Adjusting to life at the University of Notre Dame
The Program at Notre Dame started in mid-June, so I arrived at a campus that was devoid of a large part of its population. Although I didn’t appreciate it at the time, it gave us all a chance to get acclimated to our new setting. Arriving at the gym at any part of the day and having it largely to yourself was a luxury that I only appreciated once the influx of students for the Fall semester meant that gym space became a commodity.
I spent a lot of time running around campus, which helped me get to know the different parts of the campus. My favorite run brought me around the 2 lakes on campus and provided for plenty of opportunities to stop and reflect on what an incredible University I was fortunate enough to be attending. I’d often stop at the spot in the picture below and catch my breath while taking in the view of the Golden Dome and the Basilica.
Making the most of the beautiful summer weather, we started to organize a few weekend trips. We organized a trip to Chicago for 4th of July, as well as a big trip to Toronto, taking in Niagara Falls along the way. Our trip to Toronto was probably one of the most memorable – since I was young I’ve always wanted to visit Toronto, and stopping off in Niagara Falls was an incredible experience. However, I did struggle somewhat to adjust to the sheer amount of driving necessary to reach our destination.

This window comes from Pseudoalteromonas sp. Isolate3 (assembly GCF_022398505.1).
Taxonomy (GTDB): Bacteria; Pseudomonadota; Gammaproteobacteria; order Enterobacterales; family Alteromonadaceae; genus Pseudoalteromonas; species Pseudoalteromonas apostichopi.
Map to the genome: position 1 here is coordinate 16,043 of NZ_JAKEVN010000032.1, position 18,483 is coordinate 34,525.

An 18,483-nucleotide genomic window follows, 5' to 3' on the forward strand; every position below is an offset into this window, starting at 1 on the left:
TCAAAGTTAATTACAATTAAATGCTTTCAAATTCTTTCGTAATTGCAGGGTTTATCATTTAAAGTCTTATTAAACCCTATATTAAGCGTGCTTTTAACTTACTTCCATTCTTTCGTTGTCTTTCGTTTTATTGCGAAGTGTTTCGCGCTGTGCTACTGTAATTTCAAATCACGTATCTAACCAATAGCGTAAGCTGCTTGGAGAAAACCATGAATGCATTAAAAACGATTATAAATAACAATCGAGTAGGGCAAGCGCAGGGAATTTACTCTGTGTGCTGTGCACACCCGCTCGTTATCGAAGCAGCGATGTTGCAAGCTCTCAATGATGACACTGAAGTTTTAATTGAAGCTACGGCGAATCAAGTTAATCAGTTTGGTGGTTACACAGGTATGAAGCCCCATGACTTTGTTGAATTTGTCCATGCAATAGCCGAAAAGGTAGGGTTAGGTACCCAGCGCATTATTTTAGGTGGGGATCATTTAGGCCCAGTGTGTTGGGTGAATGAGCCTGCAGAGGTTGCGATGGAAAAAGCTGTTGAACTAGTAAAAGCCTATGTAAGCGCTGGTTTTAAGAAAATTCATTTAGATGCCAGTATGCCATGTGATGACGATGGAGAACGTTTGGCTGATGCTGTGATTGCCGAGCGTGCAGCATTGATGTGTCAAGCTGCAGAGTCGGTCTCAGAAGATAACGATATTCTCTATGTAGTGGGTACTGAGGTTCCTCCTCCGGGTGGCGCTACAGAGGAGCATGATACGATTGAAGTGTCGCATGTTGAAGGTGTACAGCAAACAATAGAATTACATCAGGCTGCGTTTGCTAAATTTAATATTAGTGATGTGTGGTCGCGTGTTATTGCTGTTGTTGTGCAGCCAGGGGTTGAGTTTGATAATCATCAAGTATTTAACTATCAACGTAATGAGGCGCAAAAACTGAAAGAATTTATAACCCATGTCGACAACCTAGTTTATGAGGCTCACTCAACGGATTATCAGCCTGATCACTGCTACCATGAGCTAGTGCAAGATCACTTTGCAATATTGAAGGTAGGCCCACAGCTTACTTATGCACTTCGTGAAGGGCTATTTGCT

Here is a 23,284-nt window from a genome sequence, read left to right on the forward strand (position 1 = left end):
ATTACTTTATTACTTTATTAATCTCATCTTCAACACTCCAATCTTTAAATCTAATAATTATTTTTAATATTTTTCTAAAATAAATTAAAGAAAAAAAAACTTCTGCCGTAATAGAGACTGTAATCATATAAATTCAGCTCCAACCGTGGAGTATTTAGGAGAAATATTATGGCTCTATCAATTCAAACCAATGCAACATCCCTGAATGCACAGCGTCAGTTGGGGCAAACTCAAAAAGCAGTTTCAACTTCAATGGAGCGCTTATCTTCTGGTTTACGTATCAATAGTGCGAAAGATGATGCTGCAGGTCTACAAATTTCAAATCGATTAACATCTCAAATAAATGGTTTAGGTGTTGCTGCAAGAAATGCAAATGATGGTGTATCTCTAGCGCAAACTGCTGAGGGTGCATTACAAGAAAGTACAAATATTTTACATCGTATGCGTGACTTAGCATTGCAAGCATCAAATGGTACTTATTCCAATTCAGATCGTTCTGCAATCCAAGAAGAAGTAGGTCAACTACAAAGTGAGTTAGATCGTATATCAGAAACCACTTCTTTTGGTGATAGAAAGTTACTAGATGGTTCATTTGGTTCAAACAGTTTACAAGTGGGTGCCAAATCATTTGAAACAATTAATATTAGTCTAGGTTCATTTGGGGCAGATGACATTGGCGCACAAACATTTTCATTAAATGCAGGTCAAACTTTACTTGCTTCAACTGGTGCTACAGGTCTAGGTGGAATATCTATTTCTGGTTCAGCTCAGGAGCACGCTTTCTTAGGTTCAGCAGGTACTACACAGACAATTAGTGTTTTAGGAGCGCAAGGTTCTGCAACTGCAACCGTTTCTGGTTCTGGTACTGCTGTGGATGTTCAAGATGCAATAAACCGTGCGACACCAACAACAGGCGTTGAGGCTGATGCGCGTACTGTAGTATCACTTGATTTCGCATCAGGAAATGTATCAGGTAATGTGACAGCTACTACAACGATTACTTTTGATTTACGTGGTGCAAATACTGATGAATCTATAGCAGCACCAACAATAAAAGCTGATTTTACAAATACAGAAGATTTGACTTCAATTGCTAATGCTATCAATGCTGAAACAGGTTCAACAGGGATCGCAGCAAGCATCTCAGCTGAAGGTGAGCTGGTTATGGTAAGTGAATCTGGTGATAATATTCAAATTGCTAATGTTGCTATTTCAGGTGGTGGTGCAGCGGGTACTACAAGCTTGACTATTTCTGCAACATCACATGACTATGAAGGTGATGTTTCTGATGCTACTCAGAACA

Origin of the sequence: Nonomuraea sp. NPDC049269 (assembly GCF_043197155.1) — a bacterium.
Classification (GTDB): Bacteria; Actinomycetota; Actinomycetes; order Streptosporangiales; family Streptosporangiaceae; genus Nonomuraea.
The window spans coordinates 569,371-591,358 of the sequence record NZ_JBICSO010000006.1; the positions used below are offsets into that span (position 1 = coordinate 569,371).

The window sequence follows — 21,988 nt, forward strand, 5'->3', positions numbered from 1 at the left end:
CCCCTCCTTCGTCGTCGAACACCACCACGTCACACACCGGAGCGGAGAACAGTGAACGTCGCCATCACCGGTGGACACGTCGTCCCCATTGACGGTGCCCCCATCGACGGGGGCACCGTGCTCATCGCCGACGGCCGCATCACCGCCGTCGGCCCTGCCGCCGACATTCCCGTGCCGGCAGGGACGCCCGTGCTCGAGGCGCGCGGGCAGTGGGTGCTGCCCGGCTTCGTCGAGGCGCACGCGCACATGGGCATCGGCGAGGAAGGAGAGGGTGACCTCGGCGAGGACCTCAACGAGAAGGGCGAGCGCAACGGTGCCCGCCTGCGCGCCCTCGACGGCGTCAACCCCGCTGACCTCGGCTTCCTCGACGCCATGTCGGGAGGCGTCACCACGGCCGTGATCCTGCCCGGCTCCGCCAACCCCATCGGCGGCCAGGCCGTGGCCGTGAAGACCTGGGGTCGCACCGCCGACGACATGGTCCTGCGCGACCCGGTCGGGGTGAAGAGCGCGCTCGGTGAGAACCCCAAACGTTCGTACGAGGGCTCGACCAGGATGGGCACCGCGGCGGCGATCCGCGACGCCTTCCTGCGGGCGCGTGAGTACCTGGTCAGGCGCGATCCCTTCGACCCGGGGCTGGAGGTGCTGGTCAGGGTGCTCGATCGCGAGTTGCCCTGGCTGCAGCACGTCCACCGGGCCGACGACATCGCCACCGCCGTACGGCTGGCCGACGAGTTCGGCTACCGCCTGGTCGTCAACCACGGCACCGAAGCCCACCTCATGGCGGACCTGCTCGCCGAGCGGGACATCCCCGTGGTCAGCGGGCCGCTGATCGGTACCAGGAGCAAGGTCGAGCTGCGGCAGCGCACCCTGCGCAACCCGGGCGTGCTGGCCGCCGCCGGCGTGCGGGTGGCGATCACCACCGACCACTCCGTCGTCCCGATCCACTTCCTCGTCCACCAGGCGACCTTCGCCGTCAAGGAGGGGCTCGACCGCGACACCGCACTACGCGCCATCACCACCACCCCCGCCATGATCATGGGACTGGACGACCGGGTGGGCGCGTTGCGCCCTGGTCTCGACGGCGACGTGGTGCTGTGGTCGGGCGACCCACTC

About 6 hours into our 7-hour drive to Niagara-on-the-Lake, our first stop before heading to Niagara Falls and then Toronto, I experienced what I can only describe as a sense of doom that we would never get off this highway we had been on for hours.
I genuinely found it hard to comprehend how a road could be so straight for so long. I was in a car with 3 of my American friends for whom 7 hours in a car is a “moderate drive”, so my horror seemed to amuse them. Regardless, I got over my fear of infinitely straight roads and we got to explore Niagara-on-the-Lake for a few days before visiting Niagara Falls and later venturing on to Toronto. Finishing off the summer with this trip was a lovely end to what had been a semester of new experiences for me – new country, new university, new classmates, and new friends.
Fall semester at University of Notre Dame
With the start of the Fall semester came the start of another new concept for me: football season. I started to gather pretty quickly that college football was a pretty big deal – the big hint was that wearing clothing with some variation of “Fighting Irish” was basically the uniform of students at Notre Dame. What I didn’t expect was the sheer scale of the event. Thousands and thousands of people would flock to the car park for a few hours before settling into the stadium for the game. If I had known how quickly football season would come and go, I think I would have appreciated it that much more but it seemed to end as quickly as it started.